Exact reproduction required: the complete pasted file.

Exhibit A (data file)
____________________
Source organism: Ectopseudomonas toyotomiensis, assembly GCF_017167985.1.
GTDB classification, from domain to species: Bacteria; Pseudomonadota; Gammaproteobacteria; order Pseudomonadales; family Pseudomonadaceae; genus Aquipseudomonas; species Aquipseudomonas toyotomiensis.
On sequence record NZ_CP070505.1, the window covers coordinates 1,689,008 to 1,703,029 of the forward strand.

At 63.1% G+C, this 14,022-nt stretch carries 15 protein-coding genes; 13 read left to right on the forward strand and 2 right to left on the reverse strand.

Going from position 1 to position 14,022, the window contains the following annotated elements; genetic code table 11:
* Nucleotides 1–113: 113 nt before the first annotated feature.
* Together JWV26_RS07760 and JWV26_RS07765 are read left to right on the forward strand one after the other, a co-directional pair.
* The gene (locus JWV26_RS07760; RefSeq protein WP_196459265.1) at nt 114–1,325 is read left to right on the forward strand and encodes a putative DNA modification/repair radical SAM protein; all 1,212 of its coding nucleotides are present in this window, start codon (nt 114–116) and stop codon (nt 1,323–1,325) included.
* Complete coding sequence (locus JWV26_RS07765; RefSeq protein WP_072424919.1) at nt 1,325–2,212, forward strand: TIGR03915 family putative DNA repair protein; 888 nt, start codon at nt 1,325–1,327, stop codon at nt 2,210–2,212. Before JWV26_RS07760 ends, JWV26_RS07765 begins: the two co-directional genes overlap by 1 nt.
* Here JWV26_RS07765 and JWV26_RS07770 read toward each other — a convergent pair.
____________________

Source organism: Ectopseudomonas toyotomiensis, assembly GCF_017167985.1.
GTDB classification, from domain to species: Bacteria; Pseudomonadota; Gammaproteobacteria; order Pseudomonadales; family Pseudomonadaceae; genus Aquipseudomonas; species Aquipseudomonas toyotomiensis.
On sequence record NZ_CP070505.1, the window covers coordinates 1,689,008 to 1,703,029 of the forward strand.

At 63.1% G+C, this 14,022-nt stretch carries 15 protein-coding genes; 13 read left to right on the forward strand and 2 right to left on the reverse strand.

Going from position 1 to position 14,022, the window contains the following annotated elements; genetic code table 11:
* Nucleotides 1–113: 113 nt before the first annotated feature.
* Together JWV26_RS07760 and JWV26_RS07765 are read left to right on the forward strand one after the other, a co-directional pair.
* The gene (locus JWV26_RS07760; RefSeq protein WP_196459265.1) at nt 114–1,325 is read left to right on the forward strand and encodes a putative DNA modification/repair radical SAM protein; all 1,212 of its coding nucleotides are present in this window, start codon (nt 114–116) and stop codon (nt 1,323–1,325) included.
* Complete coding sequence (locus JWV26_RS07765; RefSeq protein WP_072424919.1) at nt 1,325–2,212, forward strand: TIGR03915 family putative DNA repair protein; 888 nt, start codon at nt 1,325–1,327, stop codon at nt 2,210–2,212. Before JWV26_RS07760 ends, JWV26_RS07765 begins: the two co-directional genes overlap by 1 nt.
* Here JWV26_RS07765 and JWV26_RS07770 read toward each other — a convergent pair.